How much money is fighting the good fight worth? And what happens when those who are fighting that fight take steps that alarm – and could hurt – the very people they are fighting for?
For years, the lawyers who fought on the Indian side of Cobell v. Salazar have worked to protect Indians from a government that seemed to want to swindle them at every turn. Now that the government has agreed to pay up via a $3.4 billion settlement, some Indians feel like their lawyerly protectors are doing the swindling. Congress is backing those Indians up, but the lawyers are acting like it’s all a political ploy. The problem for the lawyers is there’s not a whole lot of murky ground here—all the legal tap dancing in the world can’t distort the facts.
Two of the main lawyers for the plaintiffs, private practitioner Dennis Gingold and Keith Harper, of Kilpatrick Townsend & Stockton , have done some talking to the mainstream press lately, leaving questions unanswered about their intentions. In a blog entry posted on Legal Times dated March 8, the following details are presented as a result of interviews with the lawyers: “Harper and Gingold, who have both traveled in recent weeks to meet with potential beneficiaries, said the fee petition is not the hot topic. Potential class members want to know more about how to participate in the settlement, not how much the lawyers are getting paid, Harper said.
“Still, he said there have been a handful of questions about fees. But the dialogue, Harper said, has not been hostile. ‘I think beneficiaries understand that to get attorneys dedicated to working on a matter, as they were in this case, they ought to be compensated fairly. They get that point.’”
But some do not get that point, nor do they agree with the lawyers' views of fair compensation. Indian Country Today Media Network has tried numerous times over the last few months to talk to Harper on-the-record to get his thoughts on concerns that have been raised by Indians and others about the case, including lawyers' fees, but he hasn’t responded. His silence on the matter is notable, since he’s responded in the past to non-Cobell matters for ICTMN articles. Gingold has responded more frequently, but not to recent requests about lawyers’ fees.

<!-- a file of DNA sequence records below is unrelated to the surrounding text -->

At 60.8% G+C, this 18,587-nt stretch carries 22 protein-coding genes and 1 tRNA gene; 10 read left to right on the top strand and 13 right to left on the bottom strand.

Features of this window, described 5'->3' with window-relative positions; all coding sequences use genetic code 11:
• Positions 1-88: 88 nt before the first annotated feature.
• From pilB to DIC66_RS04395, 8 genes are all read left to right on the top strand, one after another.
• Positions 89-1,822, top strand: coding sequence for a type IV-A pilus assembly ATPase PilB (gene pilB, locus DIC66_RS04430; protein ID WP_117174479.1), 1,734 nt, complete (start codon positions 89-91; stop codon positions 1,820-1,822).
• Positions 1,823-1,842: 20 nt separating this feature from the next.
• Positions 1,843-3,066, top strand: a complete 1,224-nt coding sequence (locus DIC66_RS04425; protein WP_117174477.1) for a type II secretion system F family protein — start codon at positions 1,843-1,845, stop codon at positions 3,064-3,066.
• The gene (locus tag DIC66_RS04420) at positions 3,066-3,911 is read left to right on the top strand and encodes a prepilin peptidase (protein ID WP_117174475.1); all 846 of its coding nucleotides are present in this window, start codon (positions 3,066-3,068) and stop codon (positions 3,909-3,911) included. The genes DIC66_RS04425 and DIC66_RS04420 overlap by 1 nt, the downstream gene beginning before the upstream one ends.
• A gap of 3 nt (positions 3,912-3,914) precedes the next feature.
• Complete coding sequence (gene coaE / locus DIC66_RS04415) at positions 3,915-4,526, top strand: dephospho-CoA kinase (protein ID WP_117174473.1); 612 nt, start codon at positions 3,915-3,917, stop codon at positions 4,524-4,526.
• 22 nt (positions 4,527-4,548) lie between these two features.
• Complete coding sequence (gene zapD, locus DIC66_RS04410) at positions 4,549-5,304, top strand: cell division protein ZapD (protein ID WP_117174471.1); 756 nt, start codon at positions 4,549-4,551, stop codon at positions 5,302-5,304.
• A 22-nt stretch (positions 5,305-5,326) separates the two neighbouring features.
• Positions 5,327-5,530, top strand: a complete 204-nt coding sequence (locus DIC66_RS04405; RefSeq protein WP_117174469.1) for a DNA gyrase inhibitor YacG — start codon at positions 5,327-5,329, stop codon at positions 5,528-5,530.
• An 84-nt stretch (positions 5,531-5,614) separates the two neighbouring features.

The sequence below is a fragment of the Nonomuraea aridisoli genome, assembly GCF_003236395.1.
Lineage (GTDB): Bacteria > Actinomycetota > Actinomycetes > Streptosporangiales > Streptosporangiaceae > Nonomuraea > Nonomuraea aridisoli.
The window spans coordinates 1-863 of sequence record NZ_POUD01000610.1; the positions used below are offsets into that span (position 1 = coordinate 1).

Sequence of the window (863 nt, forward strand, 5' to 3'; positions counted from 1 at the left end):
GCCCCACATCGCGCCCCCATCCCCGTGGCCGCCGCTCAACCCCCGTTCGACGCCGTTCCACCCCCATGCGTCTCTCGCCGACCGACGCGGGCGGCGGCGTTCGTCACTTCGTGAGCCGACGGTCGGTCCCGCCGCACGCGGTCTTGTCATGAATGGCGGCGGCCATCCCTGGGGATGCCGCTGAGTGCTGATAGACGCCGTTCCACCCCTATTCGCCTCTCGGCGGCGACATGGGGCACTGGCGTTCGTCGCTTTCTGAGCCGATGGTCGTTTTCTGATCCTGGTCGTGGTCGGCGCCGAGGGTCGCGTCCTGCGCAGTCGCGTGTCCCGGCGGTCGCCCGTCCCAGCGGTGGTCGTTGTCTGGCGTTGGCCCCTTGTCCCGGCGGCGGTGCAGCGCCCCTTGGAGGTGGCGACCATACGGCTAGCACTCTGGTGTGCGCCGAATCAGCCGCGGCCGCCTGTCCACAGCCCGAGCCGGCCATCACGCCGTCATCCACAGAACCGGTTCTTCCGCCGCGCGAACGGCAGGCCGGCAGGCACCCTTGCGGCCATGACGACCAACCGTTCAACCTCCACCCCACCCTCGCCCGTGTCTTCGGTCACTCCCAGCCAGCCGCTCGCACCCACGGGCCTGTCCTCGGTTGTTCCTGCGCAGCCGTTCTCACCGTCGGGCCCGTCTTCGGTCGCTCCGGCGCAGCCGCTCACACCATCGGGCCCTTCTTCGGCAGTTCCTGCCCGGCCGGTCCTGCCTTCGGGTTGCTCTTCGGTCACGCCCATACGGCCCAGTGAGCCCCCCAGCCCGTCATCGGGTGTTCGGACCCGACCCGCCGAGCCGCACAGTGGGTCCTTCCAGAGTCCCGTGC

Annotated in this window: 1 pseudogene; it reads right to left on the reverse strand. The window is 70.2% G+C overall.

The issue of lawyers’ fees has been a hot topic involving Cobell since the settlement was first announced in December 2009. It indicated that the lawyers would receive up to $100 million for their work, and no less than $50 million. It didn’t take long for Indian beneficiaries to figure out that a substantial majority of them would receive less than $2,000, while a relatively few lawyers would get exceptionally rich.
Even given that concern, some Indians chose not to argue with the numbers—after all, the lawyers had been working for 14 years to do the seemingly impossible. The lawyers helped those feelings along, putting out the argument that no lawyers would want to take on future Indian country cases if the lawyers in Cobell didn’t get paid well.
Then, in December 2010 after President Barack Obama signed the deal into law, the other shoe dropped, with the lawyers filing a claim with the U.S. District Court of the District of Columbia saying that they deserved $223 million, and that the overseeing judge could reject the earlier settled upon number.
Department of Justice officials were angry, soon asking Judge Thomas Hogan to grant no more than a $50 million award to the lawyers, and adding in court papers that the requests have been “grossly excessive.” And so were politicians on both sides of the isle, including retired Chairman of the Senate Committee on Indian Affairs Byron Dorgan, who told ICTMN in February that the “nearly one-quarter of a billion dollars” the lawyers are requesting would have “never gotten through Congress in the first place” had the lawyers been clear with their intentions from the outset.